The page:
Meet the partners is a series of interviews with the LASH FIRE partners who present core of the project. We ask the partners about their expertise, expectations from the project and anything we want to know about fire safety. In the third edition of Meet the Partners, we interview Roger James, Unifire.
1. Unifire is one of the partners in the LASH FIRE project, involved primarily in the field of extinguishing solutions, but also partly in detection. Could you briefly tell us who you are, both yourself and the company you are representing, and what is your role within the project?
Unifire is a Swedish company that specializes in professional nozzles and advanced robotic nozzle systems, which are traditionally called remote controlled fire monitors. Our equipment is widely used in the shipping and marine industries. Unifire is a LASH FIRE partner in both the Detection (WP09) and Suppression (WP10) work packages, involved in developing fully automatic fire detection and suppression robotic nozzle systems for weather decks. I have been with Unifire since 2005 serving in a variety of functions including business development, sales, marketing and legal affairs.
2. Have you been involved in other maritime fire safety projects? Or in other industries? What are your expectations for Unifire from your involvement in the LASH FIRE project?
Unifire has in the past been involved in the drafting of European safety standards for handheld nozzles, and has for decades been a prominent firefighting equipment supplier to the marine industry. LASH FIRE is the first project of its kind, however, in which Unifire has been involved as a partner. We view the LASH FIRE project as an outstanding opportunity to contribute our industry knowledge and expertise in our field to the advancement of regulations, particularly with respect to weather deck fire suppression systems, which can be remotely controlled and/or detect and suppress fires fully autonomously.
It is highly gratifying for Unifire, as a contributing partner of LASH FIRE, to be at the forefront of helping regulators understand the capabilities of modern fire safety systems and thereby update regulations to increase safety for everyone.
3. You raised quite some attention with your autonomous firefighting system FlameRanger. Please explain to us, using FlameRanger as an example, to what extent innovative technologies can influence future regulations for improving fire safety in the maritime sector.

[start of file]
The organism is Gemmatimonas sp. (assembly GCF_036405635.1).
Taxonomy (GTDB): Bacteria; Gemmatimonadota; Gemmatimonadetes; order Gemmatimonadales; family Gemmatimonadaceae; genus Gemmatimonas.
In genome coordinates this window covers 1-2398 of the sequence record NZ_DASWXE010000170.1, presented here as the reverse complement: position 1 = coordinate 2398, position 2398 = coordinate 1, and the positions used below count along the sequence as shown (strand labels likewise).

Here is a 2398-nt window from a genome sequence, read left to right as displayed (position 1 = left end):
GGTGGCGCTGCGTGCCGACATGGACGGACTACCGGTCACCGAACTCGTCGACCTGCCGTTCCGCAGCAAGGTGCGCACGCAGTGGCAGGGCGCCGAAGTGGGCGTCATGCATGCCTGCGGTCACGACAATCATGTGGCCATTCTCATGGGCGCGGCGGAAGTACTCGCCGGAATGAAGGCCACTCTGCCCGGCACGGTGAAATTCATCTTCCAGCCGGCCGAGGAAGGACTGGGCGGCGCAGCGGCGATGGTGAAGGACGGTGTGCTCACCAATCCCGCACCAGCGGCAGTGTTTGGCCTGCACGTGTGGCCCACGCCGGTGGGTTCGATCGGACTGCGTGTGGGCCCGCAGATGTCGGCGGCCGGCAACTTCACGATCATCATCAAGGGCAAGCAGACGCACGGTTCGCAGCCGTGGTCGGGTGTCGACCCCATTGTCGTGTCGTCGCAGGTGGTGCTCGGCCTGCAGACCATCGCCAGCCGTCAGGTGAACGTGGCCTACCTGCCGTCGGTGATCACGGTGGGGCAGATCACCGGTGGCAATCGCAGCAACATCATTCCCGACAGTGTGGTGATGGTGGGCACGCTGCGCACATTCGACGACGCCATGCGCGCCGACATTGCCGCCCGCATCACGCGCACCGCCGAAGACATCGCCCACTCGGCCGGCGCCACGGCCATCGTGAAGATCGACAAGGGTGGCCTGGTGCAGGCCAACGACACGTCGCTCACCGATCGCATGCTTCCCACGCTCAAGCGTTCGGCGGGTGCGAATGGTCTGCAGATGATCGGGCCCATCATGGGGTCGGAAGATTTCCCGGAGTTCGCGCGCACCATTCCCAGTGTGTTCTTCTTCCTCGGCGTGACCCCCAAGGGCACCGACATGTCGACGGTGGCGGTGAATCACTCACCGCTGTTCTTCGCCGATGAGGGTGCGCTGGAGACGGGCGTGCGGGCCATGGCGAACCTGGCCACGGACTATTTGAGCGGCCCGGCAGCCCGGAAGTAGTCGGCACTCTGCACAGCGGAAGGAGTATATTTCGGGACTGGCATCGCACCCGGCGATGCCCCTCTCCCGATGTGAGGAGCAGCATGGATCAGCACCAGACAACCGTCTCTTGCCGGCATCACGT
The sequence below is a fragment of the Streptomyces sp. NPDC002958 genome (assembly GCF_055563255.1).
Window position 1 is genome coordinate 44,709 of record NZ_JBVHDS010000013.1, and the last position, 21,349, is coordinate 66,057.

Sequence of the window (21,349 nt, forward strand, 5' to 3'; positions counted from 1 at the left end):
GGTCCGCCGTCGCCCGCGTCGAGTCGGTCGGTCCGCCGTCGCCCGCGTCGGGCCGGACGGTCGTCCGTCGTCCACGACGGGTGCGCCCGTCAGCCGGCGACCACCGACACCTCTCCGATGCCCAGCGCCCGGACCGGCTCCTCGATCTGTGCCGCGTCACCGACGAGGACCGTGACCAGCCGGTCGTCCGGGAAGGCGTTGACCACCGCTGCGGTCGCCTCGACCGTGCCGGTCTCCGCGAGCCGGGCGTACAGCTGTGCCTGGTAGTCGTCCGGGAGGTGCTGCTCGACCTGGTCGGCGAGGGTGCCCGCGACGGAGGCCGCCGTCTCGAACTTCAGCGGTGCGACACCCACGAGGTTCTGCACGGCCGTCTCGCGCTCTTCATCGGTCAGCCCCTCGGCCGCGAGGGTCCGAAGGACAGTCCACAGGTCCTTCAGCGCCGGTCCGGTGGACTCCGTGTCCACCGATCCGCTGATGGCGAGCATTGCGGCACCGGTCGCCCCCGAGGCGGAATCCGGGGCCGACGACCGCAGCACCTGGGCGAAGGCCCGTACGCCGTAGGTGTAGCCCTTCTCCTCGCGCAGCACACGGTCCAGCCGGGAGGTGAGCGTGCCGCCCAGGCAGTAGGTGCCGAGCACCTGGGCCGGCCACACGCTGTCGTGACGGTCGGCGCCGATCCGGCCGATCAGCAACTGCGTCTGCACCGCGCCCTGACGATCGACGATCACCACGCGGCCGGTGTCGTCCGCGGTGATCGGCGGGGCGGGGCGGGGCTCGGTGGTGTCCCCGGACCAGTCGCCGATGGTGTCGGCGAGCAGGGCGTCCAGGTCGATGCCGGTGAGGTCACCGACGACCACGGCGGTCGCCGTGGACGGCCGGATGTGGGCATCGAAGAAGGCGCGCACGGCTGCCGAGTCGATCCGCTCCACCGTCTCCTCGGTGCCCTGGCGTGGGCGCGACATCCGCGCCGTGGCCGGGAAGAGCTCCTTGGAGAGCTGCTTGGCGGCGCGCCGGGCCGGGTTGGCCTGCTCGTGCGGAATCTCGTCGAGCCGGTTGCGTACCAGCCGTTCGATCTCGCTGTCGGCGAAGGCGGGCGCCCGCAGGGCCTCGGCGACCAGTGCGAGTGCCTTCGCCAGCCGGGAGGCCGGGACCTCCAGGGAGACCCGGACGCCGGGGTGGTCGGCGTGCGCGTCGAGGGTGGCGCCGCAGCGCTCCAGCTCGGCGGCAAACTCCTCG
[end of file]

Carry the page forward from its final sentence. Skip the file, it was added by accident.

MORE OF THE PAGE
As we all know, technology is advancing at an amazing pace while simultaneously becoming ever more economical. The convergence of these phenomena has resulted—and will continue to result—in superior fire safety solutions of all kinds.
The rapid pace of growth in technologies, however, presents significant challenges to regulators, who must strive to keep up. It is in this context that the LASH FIRE project plays such an important role by researching and assessing the current state of the art and best practices in fire safety approaches, equipment and methods.
Unifire’s FlameRanger system—which can autonomously commence targeted fire suppression within seconds of a fire igniting—is just one example of how new technological capabilities are able to much more rapidly and effectively address fires on ships. Bringing such state-of-the-art solutions to the attention of regulators can have a hugely positive influence on the safety of passengers, ships and the environment.
The rapid pace of growth in technologies presents significant challenges to regulators, who must strive to keep up. It is in this context that the LASH FIRE project plays such an important role by researching and assessing the current state of the art and best practices in fire safety approaches, equipment and methods.
4. Last but not least, how do you think the maritime accident response can change until 2050?
When it comes to maritime accidents, rapid intervention is crucial. For this reason, I expect to see continued focus on, and the rapid development of, communication systems, readiness of early responders, and more efficient safety products and procedures. We will also see further rapid development of fast-acting autonomous systems.
5. And what is your forecast for next generation firefighting robots?
Robots are not what we traditionally thought them to be—humanoid looking machines. In reality, they take all shapes and forms and we are already surrounded by robots that blend seamlessly into our world without our noticing them. Firefighting robots are no exception. We will continue to see more and more integration of increasingly reliable fire detection technologies with advancing fire suppression technologies of all types.